New storm heads toward Myanmar

May 14, 2008 7:33:45 AM PDT
Another powerful storm headed toward Myanmar's cyclone-devastated delta on Wednesday and the U.N. warned that inadequate relief efforts could lead to a second wave of deaths among the estimated 2 million survivors. The country's junta told visiting Thai Prime Minister Samak Sundaravej, however, that it is in control of the relief operations and doesn't need foreign experts.

Samak visited a government relief center in Yangon and told reporters after returning to Bangkok that the junta has given him the "guarantee" that there are no disease outbreaks and no starvation among the cyclone survivors.

"They have their own team to cope with the situation," Samak said, citing Myanmar Prime Minister Lt. Gen. Thein Sein. "From what I have seen I am impressed with their management."

International agencies say bottlenecks, poor logistics, limited infrastructure and the military government's refusal to allow foreign aid workers have left most of the delta's survivors living in miserable conditions without food or clean water. The government's efforts have been criticized as woefully slow.

The U.S. military's Joint Typhoon Warning Center said there is a good chance that "a significant tropical cyclone" will form within the next 24 hours and head across the Irrawaddy delta area.

The area was pulverized by Cyclone Nargis on May 3, leaving at least 34,273 dead and 27,838 missing, according to the government. The U.N. says the death toll could exceed 100,000. An estimated 2 million survivors of the storm are still in need of emergency aid. But U.N. agencies and other groups have been able to reach only 270,000 people so far.

Dr. Thawat Sutharacha of Thailand's Public Health Ministry said Wednesday the junta has given permission to a Thai medical team to go to the cyclone-hit delta.

If the team is able to go as scheduled on Friday, it would be the first foreign aid group to work in the ravaged Irrawaddy delta. The junta has said that it will allow 160 relief workers from neighboring countries to come to Myanmar, but it is not clear if they include the Thai medics or whether they will be allowed to travel to the delta.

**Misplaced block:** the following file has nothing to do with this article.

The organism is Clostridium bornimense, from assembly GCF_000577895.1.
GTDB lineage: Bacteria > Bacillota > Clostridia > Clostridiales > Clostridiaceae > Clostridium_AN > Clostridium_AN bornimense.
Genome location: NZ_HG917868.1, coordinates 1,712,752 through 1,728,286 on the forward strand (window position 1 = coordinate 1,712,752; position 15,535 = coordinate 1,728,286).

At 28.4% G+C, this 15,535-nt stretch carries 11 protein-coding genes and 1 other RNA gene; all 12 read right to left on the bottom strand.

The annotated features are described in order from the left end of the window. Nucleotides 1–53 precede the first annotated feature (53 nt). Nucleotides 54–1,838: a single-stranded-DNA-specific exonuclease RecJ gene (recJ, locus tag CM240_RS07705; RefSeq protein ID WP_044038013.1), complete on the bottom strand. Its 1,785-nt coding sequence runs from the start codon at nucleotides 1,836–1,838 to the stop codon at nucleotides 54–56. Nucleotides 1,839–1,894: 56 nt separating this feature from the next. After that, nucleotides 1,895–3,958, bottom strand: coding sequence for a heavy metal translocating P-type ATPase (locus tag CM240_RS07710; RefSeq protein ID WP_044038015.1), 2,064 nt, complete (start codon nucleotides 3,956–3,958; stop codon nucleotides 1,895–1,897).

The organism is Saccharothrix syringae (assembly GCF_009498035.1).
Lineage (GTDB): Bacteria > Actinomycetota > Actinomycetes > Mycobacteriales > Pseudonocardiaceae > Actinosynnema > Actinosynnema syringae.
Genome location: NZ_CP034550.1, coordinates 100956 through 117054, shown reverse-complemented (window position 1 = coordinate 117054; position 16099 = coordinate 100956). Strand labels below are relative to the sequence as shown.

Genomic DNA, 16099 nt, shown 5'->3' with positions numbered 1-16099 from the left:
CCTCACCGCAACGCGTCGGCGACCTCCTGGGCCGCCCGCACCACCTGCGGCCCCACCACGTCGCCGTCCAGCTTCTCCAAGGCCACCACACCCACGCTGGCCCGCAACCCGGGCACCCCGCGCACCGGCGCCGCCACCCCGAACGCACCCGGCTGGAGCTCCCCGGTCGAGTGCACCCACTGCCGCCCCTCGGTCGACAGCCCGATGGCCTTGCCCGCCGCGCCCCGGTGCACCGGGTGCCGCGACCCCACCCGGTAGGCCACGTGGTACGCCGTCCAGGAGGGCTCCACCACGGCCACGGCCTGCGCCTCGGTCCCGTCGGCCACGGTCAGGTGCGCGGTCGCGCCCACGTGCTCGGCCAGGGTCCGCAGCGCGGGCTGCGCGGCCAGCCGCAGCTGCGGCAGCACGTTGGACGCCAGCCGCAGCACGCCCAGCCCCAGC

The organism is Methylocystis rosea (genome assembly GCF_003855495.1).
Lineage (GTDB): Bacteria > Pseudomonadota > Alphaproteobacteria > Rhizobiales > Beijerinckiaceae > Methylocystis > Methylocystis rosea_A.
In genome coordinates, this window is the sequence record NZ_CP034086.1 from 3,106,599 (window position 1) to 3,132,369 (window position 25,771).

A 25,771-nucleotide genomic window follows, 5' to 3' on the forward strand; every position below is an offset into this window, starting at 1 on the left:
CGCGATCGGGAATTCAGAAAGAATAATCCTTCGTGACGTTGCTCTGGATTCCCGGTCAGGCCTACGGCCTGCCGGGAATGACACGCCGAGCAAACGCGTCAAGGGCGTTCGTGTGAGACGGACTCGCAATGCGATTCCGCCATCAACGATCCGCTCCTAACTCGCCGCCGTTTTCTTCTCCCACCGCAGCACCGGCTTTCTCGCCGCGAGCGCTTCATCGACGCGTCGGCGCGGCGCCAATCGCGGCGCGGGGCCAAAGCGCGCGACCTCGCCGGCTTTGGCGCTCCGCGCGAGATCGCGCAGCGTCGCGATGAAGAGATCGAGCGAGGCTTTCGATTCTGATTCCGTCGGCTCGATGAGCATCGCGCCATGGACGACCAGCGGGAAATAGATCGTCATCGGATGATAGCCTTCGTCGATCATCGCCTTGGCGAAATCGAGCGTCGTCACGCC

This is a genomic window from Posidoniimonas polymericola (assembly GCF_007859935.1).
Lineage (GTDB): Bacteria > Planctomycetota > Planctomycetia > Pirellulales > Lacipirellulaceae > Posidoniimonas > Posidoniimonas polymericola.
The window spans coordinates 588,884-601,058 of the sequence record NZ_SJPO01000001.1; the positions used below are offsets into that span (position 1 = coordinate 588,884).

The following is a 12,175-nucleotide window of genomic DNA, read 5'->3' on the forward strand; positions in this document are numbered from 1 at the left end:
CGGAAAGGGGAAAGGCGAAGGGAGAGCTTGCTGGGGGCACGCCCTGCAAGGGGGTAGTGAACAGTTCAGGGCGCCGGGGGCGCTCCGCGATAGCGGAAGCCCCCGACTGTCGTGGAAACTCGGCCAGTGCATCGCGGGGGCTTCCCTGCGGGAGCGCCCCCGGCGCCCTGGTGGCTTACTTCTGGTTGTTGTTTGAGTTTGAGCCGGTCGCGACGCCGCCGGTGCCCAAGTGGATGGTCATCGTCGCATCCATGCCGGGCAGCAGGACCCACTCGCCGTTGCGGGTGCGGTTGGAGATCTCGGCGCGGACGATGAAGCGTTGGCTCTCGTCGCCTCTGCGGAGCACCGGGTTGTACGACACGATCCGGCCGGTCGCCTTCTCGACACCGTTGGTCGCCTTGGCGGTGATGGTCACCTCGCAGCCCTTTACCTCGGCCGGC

"The government has a responsibility to assist their people in the event of a natural disaster," said Amanda Pitt, a spokeswoman for the U.N. Office for Humanitarian Affairs.

"We are here to do what we can and facilitate their efforts and scale up their response. It is clearly inadequate and we do not want to see a second wave of death as a result of that not being scaled up," she said.

The news of a second cyclone was not broadcast by Myanmar's state-controlled media. But Yangon residents picked up the news on foreign broadcasts and on the Internet.

"I prayed to the Lord Buddha, 'please save us from another cyclone. Not just me but all of Myanmar,"' said Min Min, a rickshaw driver, whose house was destroyed in Cyclone Nargis. Min Min, his wife and three children now live on their wrecked premises under plastic sheets.

"Another cyclone will be a disaster because our relief center is already overcrowded. I am very worried," said Tun Zaw, 68, another Yangon resident who is living in a government relief center.

Prof. Johnny Chan, a tropical cyclone expert with City University of Hong Kong, said the new cyclone would likely not be as severe as Nargis because it is already close to land, and cyclones need to be over sea to gain full strength.

"There will be a lot of rain but the winds will not be as strong," he told The Associated Press.